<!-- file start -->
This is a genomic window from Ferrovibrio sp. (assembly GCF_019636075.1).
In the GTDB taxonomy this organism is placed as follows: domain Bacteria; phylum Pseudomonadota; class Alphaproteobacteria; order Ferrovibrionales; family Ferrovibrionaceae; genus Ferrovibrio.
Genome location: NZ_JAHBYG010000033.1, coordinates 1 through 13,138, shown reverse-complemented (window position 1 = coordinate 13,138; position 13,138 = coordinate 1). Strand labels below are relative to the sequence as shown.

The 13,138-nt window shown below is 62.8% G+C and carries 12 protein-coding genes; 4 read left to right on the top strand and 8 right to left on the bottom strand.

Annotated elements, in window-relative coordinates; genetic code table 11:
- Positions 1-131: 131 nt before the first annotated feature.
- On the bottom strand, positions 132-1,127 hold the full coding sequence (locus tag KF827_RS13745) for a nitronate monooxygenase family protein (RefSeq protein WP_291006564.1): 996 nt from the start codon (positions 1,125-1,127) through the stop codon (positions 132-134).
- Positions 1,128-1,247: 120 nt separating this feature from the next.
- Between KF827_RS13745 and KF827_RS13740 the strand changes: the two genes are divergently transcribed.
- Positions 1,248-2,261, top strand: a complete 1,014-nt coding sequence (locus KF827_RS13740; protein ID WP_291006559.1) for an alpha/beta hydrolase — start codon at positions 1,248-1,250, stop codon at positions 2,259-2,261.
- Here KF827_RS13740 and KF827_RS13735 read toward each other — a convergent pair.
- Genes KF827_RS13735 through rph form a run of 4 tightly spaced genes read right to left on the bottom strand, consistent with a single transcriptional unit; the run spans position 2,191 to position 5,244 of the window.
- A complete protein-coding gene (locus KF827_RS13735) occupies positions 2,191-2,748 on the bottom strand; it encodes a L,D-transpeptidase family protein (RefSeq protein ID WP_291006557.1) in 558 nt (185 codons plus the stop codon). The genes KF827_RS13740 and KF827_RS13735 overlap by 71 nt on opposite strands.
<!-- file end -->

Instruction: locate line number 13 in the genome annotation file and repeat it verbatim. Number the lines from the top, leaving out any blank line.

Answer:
- A complete protein-coding gene (locus KF827_RS13735) occupies positions 2,191-2,748 on the bottom strand; it encodes a L,D-transpeptidase family protein (RefSeq protein ID WP_291006557.1) in 558 nt (185 codons plus the stop codon). The genes KF827_RS13740 and KF827_RS13735 overlap by 71 nt on opposite strands.